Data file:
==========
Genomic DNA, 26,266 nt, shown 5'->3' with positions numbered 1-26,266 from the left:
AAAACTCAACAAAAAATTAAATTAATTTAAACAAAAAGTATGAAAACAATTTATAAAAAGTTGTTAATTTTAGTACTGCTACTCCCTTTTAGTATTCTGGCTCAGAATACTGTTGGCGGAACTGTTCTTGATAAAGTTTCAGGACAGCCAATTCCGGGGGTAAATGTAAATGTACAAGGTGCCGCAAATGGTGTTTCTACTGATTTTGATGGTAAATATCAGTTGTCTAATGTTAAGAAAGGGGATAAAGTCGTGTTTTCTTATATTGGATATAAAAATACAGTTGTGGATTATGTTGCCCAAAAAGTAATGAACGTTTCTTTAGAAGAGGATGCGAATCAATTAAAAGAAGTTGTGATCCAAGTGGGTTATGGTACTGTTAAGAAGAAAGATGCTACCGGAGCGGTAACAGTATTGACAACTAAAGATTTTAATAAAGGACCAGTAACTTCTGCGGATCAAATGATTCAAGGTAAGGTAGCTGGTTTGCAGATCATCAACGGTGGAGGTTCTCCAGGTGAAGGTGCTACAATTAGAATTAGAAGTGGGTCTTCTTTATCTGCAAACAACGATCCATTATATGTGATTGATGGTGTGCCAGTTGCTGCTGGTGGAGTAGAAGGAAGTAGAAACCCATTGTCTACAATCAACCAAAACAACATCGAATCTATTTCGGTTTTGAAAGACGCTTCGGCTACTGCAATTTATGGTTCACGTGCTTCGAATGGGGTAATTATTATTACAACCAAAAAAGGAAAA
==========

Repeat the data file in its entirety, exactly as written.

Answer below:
Genomic DNA, 26,266 nt, shown 5'->3' with positions numbered 1-26,266 from the left:
AAAACTCAACAAAAAATTAAATTAATTTAAACAAAAAGTATGAAAACAATTTATAAAAAGTTGTTAATTTTAGTACTGCTACTCCCTTTTAGTATTCTGGCTCAGAATACTGTTGGCGGAACTGTTCTTGATAAAGTTTCAGGACAGCCAATTCCGGGGGTAAATGTAAATGTACAAGGTGCCGCAAATGGTGTTTCTACTGATTTTGATGGTAAATATCAGTTGTCTAATGTTAAGAAAGGGGATAAAGTCGTGTTTTCTTATATTGGATATAAAAATACAGTTGTGGATTATGTTGCCCAAAAAGTAATGAACGTTTCTTTAGAAGAGGATGCGAATCAATTAAAAGAAGTTGTGATCCAAGTGGGTTATGGTACTGTTAAGAAGAAAGATGCTACCGGAGCGGTAACAGTATTGACAACTAAAGATTTTAATAAAGGACCAGTAACTTCTGCGGATCAAATGATTCAAGGTAAGGTAGCTGGTTTGCAGATCATCAACGGTGGAGGTTCTCCAGGTGAAGGTGCTACAATTAGAATTAGAAGTGGGTCTTCTTTATCTGCAAACAACGATCCATTATATGTGATTGATGGTGTGCCAGTTGCTGCTGGTGGAGTAGAAGGAAGTAGAAACCCATTGTCTACAATCAACCAAAACAACATCGAATCTATTTCGGTTTTGAAAGACGCTTCGGCTACTGCAATTTATGGTTCACGTGCTTCGAATGGGGTAATTATTATTACAACCAAAAAAGGAAAA